Jackie Larson, President, Avantas
Healthcare is one industry that sees a lot of change – changes in laws and regulations, advances in medicine and technology – but living in this cycle of change doesn’t necessarily make it easier to work through.
The reality is that change is hard for many of us. We get comfortable living in the known that any new concept that comes along is a threat to our equilibrium.
The surge in healthcare data and analytics has the potential to profoundly change our healthcare system. The information collected can improve patient outcomes and treatment plans and create efficiencies across a health system.
But turning that breadth of information into actionable results requires change. And the question becomes, How can healthcare leaders help their stakeholders adopt and implement change?
When partnering with healthcare organizations to streamline their workforce and improve efficiencies, we provide them with the roadmap and training to help lead their employees through change so that they can achieve their goals. Here are four tips to help leaders guide change in their facilities.
Change is implemented more successfully when those involved understand the reasoning behind the decision. Tying change to the greater mission will help people understand its purpose. Leaders should clearly communicate everyone’s role in the new initiative and explain the benefits of the change. Connecting each individual to their impact on the project gives them personal accountability to see it through.
There’s a big difference between empathy and sympathy. Empathy is feeling and understand another’s emotions, whereas sympathy is extending your own feelings to others. What many leaders don’t realize is that sympathy can be very toxic to change initiatives.
For example, maybe a leader has an employee who is really struggling with understanding the change and is being vocal with their negative emotions. The leader might believe they need to validate these feelings to maintain trust with this employee, so offers sympathy. When attempting to ease an employee’s concern about a new initiative, statements made by the leader such as, “I’m not too happy about it either,” or “This is something corporate is making us do, so…” communicates the message that he or she is not in support of the change, so why should the employee be? Instead, meeting resistance with “What can I do to help you?” is an empathetic approach that lets employees know their leader is there to support them through the process and creates action to keep moving the project forward.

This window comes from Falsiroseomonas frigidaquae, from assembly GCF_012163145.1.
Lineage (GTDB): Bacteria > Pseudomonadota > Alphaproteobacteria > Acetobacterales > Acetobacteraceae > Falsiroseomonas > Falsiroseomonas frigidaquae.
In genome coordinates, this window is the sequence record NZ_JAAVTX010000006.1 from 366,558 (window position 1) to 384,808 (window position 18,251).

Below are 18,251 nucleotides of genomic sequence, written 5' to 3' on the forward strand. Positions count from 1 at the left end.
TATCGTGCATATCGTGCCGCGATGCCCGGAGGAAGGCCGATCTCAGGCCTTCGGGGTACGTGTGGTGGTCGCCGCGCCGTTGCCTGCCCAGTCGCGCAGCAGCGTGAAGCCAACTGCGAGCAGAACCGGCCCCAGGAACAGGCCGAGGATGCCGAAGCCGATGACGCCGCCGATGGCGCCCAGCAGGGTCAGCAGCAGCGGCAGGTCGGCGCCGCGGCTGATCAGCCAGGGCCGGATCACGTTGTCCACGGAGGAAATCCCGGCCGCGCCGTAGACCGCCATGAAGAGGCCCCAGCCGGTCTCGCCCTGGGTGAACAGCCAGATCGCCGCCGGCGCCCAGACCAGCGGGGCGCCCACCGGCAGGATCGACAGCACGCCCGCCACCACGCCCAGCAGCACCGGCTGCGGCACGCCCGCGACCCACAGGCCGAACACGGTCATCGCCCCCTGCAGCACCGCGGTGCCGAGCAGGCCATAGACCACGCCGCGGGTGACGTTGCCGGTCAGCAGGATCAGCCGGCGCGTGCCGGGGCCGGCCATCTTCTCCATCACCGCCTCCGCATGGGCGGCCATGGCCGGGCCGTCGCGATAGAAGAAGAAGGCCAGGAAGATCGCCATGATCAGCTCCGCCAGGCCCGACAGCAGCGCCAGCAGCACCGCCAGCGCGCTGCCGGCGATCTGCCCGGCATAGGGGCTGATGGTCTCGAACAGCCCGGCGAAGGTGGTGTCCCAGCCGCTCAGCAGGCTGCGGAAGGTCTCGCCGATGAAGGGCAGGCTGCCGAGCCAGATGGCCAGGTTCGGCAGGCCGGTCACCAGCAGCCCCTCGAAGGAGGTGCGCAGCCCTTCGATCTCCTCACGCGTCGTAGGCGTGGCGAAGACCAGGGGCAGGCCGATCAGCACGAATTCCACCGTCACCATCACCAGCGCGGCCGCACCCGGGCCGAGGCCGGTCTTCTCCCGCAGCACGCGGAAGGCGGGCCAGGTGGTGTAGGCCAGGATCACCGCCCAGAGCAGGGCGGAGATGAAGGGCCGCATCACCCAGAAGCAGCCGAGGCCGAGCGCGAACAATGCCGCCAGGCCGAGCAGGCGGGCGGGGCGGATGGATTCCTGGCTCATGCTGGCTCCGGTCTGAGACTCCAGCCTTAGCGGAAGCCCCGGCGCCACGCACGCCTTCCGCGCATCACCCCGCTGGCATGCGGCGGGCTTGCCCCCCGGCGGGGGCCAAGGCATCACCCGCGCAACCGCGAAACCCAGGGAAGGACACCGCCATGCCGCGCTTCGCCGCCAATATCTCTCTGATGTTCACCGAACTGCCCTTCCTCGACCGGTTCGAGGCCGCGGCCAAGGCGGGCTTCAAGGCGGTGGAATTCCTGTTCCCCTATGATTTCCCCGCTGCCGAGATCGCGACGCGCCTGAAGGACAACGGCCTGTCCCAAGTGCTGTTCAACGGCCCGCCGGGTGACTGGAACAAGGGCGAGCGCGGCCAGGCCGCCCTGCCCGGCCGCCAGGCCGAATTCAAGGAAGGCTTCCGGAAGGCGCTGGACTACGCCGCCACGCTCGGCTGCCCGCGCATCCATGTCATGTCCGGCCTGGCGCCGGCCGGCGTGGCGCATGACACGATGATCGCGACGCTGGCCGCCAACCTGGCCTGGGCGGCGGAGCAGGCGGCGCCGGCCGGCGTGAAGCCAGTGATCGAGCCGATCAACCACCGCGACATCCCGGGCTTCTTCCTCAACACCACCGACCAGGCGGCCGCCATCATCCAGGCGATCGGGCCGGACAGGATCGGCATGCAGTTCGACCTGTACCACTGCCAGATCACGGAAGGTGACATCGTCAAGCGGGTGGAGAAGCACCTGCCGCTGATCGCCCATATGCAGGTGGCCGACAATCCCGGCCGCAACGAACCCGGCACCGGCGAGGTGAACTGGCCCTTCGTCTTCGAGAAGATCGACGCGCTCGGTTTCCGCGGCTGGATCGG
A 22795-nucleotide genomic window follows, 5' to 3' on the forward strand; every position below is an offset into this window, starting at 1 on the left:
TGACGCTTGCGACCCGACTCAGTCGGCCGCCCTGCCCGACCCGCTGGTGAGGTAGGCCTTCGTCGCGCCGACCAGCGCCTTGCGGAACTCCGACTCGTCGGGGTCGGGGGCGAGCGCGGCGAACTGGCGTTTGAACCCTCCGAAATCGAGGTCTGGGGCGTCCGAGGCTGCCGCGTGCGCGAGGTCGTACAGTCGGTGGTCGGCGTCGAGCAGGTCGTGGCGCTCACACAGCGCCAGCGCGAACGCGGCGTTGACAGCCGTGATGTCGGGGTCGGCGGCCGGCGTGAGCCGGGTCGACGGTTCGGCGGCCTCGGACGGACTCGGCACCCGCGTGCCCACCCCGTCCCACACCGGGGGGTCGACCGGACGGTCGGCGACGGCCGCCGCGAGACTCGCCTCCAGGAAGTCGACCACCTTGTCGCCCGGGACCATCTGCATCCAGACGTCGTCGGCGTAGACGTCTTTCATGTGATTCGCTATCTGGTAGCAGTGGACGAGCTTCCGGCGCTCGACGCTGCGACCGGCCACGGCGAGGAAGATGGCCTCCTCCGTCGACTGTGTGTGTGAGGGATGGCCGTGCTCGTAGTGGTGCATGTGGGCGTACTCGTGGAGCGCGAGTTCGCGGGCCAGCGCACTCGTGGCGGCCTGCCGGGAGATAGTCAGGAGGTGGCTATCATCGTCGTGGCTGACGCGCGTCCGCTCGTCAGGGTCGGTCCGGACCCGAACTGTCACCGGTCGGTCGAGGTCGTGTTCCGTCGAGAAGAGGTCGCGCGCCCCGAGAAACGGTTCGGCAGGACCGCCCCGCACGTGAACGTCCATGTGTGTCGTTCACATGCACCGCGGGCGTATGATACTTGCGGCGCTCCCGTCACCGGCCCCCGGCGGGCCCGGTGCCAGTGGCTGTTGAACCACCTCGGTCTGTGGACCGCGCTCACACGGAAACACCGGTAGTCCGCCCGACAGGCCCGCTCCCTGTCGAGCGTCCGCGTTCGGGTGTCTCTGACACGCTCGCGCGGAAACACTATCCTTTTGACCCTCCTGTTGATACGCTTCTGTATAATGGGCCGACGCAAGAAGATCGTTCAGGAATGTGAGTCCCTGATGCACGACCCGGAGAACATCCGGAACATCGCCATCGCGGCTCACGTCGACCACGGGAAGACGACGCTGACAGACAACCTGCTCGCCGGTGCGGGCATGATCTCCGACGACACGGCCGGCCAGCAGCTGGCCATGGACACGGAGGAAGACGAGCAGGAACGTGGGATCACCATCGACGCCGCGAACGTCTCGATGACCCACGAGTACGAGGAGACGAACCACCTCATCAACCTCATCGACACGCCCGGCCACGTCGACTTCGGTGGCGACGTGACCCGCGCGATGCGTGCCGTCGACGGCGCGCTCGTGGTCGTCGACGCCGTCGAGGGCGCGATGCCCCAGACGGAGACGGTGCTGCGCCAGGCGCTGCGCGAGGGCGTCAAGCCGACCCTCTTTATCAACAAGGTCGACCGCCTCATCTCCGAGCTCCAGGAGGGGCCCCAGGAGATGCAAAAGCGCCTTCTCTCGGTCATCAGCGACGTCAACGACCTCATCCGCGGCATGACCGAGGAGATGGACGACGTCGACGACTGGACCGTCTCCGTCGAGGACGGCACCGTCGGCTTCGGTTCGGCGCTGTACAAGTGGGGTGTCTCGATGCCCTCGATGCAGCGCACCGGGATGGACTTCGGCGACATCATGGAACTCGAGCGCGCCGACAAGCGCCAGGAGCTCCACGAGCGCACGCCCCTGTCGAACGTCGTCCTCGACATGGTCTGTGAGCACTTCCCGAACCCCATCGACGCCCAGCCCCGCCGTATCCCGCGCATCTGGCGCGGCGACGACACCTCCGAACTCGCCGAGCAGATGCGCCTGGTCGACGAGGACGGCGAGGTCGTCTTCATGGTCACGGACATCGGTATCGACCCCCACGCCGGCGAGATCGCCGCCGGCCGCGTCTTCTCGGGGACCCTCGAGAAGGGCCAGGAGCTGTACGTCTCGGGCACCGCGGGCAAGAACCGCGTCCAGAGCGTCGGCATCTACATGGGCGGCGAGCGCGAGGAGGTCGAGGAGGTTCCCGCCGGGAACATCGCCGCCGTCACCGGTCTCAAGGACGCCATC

It’s easy for leaders to be drawn to people who are struggling with change, as they can be a significant barrier to progress. Leaders can focus an unnecessary and unproductive amount of time trying to align change-resistant or even negative mindsets with an initiative. This can derail a project’s momentum and create a toxic environment full of stress.
A more valuable way to achieve a successful implementation is for leaders to devote their efforts to working with those who are willing to do their part. Champions of change should be supported and exemplify personal accountability to the project. Give these champions a role in spearheading the initiative and communicating the mission and roll-out details.
Accountability is an important value to uphold when managing a team. Setting expectations and promoting personal accountability create a culture of responsibility and ownership. Accountability can be a powerful motivator for people to perform, pushing the initiative forward and driving results.
Nothing ever stays the same. The world is in a constant state of change, which means we must adapt to it. Acknowledging change and taking steps to make improvements may have us reaching outside of our comfort zones, but change is a collective human experience that we all must deal with.
Overcoming change is a process that requires new habits to be formed to align with organizational objectives. It takes thorough planning and focused time and effort to implement a new initiative in a way to successfully deliver on the expected outcome. Leaders play an exceptionally important role when implementing change in their organization. Strong leaders support and encourage their employees to adapt, knowing the organization will be stronger as a result.